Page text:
Vehicle recovery training
100th Brigade Support Battalion Soldiers faced the challenge of recovering a vehicle mired in mud during their four-day home station training, June 18-21 at Camp Eagle at Fort Sill, Okla.

Soldiers assigned to B Company, 100th Brigade Support Battalion, participated in a four-day home station training event June 18-21 at Camp Eagle on Fort Sill, Okla.

The course helped many of the fresh faces in the unit expound on their foundational knowledge of various threats and situations they may encounter in combat and noncombat environments.

"The whole purpose of this field problem was back to the basics," said Staff Sgt. Carl Pilcher, event noncommissioned officer in charge and platoon sergeant.

1st Lt. Tamera Marshall, event officer in charge and B Company executive officer, said the training featured improvised explosive devices identification and defeat classes, and various Army Warrior Task Training courses, which featured a real-world maintenance-like spin.

The training also featured: land navigation, how to set up a camouflage net, how to recover a vehicle, how to conduct a convoy, how to set up a defensive position and basic medical training.

Fort Sill is the first duty station for Pfc. Marshall Barber, a wheeled vehicle mechanic; he has been assigned to B Company for approximately eight months.

"This is my first time coming to the field with this unit," said Barber. "They taught us how to set up camo' nets properly: stake them in , use the and how it's supposed to actually sit if the wind is blowing."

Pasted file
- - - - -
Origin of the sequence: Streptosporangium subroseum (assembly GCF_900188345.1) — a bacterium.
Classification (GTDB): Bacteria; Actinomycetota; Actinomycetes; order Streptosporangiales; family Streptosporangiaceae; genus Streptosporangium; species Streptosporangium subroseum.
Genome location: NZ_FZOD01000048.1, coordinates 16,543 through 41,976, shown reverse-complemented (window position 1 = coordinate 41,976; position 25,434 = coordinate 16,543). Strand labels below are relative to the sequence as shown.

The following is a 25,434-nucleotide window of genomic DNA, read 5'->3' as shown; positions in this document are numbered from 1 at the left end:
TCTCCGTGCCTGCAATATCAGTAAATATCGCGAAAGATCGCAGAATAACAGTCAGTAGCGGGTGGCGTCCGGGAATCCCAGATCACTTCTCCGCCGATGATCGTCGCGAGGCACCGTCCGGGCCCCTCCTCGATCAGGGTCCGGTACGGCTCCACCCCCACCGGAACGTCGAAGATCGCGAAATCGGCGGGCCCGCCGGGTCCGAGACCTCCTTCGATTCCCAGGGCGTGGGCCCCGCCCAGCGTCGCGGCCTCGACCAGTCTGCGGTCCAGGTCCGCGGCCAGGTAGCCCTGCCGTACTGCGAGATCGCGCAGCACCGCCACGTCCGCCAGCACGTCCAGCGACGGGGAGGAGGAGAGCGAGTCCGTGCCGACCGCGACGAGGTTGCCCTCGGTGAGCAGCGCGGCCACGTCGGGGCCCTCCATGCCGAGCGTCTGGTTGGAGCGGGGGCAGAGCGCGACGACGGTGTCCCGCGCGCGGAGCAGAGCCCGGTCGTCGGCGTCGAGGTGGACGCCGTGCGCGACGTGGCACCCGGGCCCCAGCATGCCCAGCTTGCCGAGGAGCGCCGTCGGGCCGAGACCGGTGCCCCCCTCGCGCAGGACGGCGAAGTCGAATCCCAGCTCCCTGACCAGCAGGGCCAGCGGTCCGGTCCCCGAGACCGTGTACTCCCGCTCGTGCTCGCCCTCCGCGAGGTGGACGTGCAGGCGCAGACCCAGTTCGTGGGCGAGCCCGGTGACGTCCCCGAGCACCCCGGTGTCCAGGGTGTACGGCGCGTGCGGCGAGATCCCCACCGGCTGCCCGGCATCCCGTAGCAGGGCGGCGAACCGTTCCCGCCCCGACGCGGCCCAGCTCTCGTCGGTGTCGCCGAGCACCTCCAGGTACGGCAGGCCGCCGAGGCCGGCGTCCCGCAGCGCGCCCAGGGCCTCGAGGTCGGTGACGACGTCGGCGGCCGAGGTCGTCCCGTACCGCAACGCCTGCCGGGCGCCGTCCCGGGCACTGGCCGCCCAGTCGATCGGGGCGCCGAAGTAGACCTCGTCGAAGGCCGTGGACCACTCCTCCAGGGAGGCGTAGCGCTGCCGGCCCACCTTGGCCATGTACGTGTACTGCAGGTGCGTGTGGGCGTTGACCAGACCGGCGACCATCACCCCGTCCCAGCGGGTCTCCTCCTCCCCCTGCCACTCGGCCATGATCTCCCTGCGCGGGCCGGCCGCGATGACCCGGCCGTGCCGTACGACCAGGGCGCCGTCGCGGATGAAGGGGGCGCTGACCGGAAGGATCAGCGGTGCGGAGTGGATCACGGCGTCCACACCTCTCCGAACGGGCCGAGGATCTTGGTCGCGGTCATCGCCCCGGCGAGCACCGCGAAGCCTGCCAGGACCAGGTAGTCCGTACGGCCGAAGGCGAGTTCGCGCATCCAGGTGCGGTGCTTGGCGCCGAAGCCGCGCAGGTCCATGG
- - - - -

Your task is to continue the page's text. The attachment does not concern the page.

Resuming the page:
The Dallas native said he and his fellow Soldiers also underwent land navigation training.

"That was pretty good because you've got young guys like us who haven't went to the ," he said.

Barber also credited the NCOs who trained them because they "knew what they were doing" and were able to train them and make on-the-spot corrections.

Although the unit conducts hip-pocket training as well as scheduled training while in the garrison environment, many of its Soldiers enjoyed the change of scenery from the motor pool to the field.

"We are always doing training," said Pvt. Marcus Ward, a wheeled vehicle mechanic who has served with the unit for six months. "The field is better we never get out of the motor pool unless we are doing a range or a class. It's just good to be in the field, get dirty and feel like a Soldier."

The home station training was the first in a series of three training events B Company has planned.

It is slated to conduct another field training exercise later this year, which will be scenario-based and will complement what the Soldiers recently learned throughout the home station training.

Afterward, the unit will undergo a "full blown" field training exercise, which will test the Soldiers' ability to apply the knowledge they gained from the previous training events.

"I hope they learn from it and grow from ," said Marshall.

"We have a lot of new Soldiers who just came in the Army," said Marshall. "I hope they put it in their tool bags and roll on."

Page last updated Wed July 3rd, 2013 at 00:00